Big Data in Human Resources is Great, but Not Everything

Joseph Stubblebine
Posted by

There's a growing trend in business intelligence and reliance on big data across all industries. When it comes to human resources, it can be difficult to see how the use of big data can assist in people management and recruiting. Data can tell a story that allows HR staff to identify issues, brainstorm solutions, and find the best candidates.


Big data involves looking at all of the available information in a streamlined, statistical manner. Human resource departments can use data already collected by an organization to assist each area, manager, or employee in meeting company goals. An HR analyst might consider productivity for each area over the past year; sudden drops in productivity within a single team or group could indicate an issue. Although big data alone can't pinpoint whether an issue actually exists, it does provide busy human resource departments with a launch point; sudden changes in trends might warrant an employee focus group or a meeting with the manager. HR may be able to help resolve challenges with communication, leadership styles, or employee misunderstandings.


In addition to existing data, many HR organizations are collecting information through employee surveys and focus groups. Anonymous surveys allow leadership to learn about employee perceptions and experiences through a medium that provides freedom of expression. Consider an annual general survey about employee engagement and motivation; you can also launch smaller targeted surveys to investigate areas that big data indicates are problematic.


Another use of big data within human resources involves following industry-wide trends. It's important to understand how employees are looking for jobs, how companies are finding the best candidates, and what average salaries are in your area. Using big data to construct realistic employment models helps you keep leadership in touch with what it takes to build the best possible staff. When leadership teams are on board with the need for competitive salaries and benefits, your job will be much easier. At the same time, you'll also need to use big data to keep everyone realistic so that the company isn't overpaying for labor.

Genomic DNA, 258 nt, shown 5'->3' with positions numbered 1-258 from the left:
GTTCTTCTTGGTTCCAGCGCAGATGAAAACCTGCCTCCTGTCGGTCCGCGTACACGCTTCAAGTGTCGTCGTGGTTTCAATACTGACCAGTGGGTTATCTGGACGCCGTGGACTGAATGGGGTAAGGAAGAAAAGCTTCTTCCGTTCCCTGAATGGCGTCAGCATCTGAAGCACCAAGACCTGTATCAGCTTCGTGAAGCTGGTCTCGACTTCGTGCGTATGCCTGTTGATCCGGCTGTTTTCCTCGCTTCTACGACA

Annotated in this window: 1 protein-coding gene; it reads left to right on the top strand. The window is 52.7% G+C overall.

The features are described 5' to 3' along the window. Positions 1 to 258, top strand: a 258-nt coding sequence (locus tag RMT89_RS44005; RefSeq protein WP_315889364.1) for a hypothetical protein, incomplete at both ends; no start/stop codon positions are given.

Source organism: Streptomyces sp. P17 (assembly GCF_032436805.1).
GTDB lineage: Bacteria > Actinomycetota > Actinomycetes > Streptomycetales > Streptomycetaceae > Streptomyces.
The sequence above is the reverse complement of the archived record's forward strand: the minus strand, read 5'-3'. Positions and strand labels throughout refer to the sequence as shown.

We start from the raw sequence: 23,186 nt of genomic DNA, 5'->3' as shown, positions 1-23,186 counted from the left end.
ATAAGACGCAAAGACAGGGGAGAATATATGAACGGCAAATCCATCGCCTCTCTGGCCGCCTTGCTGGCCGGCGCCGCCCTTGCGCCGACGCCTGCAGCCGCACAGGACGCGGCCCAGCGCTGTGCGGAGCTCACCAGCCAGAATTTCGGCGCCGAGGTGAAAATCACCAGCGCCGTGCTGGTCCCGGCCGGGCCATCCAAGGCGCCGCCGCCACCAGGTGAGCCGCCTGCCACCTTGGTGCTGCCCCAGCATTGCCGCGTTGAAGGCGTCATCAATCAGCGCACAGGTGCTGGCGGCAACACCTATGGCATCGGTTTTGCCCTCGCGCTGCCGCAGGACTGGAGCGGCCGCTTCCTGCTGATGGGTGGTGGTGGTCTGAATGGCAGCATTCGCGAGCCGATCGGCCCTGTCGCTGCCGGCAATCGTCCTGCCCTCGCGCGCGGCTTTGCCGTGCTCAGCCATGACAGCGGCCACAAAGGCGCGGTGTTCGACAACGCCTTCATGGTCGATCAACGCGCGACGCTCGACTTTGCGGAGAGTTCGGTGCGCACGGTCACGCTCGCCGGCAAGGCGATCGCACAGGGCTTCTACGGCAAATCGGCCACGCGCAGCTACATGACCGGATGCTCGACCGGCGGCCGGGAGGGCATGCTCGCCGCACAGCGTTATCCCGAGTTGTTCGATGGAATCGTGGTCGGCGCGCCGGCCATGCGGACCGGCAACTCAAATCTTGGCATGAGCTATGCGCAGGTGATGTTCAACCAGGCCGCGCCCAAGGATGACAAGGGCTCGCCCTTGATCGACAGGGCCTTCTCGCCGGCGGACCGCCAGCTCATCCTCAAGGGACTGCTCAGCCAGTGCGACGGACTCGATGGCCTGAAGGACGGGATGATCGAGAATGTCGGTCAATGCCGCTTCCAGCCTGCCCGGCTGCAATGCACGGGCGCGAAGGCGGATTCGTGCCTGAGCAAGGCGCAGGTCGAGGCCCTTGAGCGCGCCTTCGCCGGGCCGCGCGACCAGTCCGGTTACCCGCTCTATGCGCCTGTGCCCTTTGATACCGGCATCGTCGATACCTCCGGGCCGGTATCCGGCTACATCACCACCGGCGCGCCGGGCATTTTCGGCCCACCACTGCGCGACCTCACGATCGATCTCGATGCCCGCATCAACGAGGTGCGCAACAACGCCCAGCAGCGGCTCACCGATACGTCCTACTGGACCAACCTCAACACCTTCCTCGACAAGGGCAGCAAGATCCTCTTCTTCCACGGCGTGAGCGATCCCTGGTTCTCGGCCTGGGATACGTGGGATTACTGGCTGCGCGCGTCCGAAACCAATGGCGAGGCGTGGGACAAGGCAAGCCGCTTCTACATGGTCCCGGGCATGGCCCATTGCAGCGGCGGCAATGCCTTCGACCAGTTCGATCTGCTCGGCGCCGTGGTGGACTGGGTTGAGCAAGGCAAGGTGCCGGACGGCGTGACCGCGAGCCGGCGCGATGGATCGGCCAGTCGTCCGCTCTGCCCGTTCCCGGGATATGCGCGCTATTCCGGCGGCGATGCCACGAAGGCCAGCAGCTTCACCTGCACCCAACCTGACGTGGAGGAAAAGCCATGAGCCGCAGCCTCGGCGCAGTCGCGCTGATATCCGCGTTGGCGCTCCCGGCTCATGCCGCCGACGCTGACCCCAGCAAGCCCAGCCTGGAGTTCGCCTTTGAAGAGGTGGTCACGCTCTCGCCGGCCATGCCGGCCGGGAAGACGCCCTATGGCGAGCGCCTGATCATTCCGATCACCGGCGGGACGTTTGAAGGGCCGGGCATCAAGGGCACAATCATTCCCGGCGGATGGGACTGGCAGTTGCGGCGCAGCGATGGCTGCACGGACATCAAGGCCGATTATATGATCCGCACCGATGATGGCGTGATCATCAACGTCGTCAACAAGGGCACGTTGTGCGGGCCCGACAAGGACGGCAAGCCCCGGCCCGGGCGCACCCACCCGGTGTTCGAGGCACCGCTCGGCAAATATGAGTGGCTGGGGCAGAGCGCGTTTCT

Although big data offers an astounding amount of information for human resources personnel, it's important to remember that HR deals with people. Individual people cannot be relegated to columns of numbers or pie charts, and human resources experts should always look for the story behind the data. Making a decision about firing someone based solely on data could be a mistake; just because data indicates you need to hire someone at a certain salary doesn't mean you need to pay that exact amount. Mitigating circumstances always exist, and it's the job of human resources to figure out the human part of any equation.


Big data may give you a formula for increased production, but it only works if staff members buy into the improvement and put it into action. It's important to use big data and analytics where appropriate and to fall back on traditional people-management skills when personalized attention is required.


(Image courtesy of photoexplorer / 


Become a member to take advantage of more features, like commenting and voting.

Jobs to Watch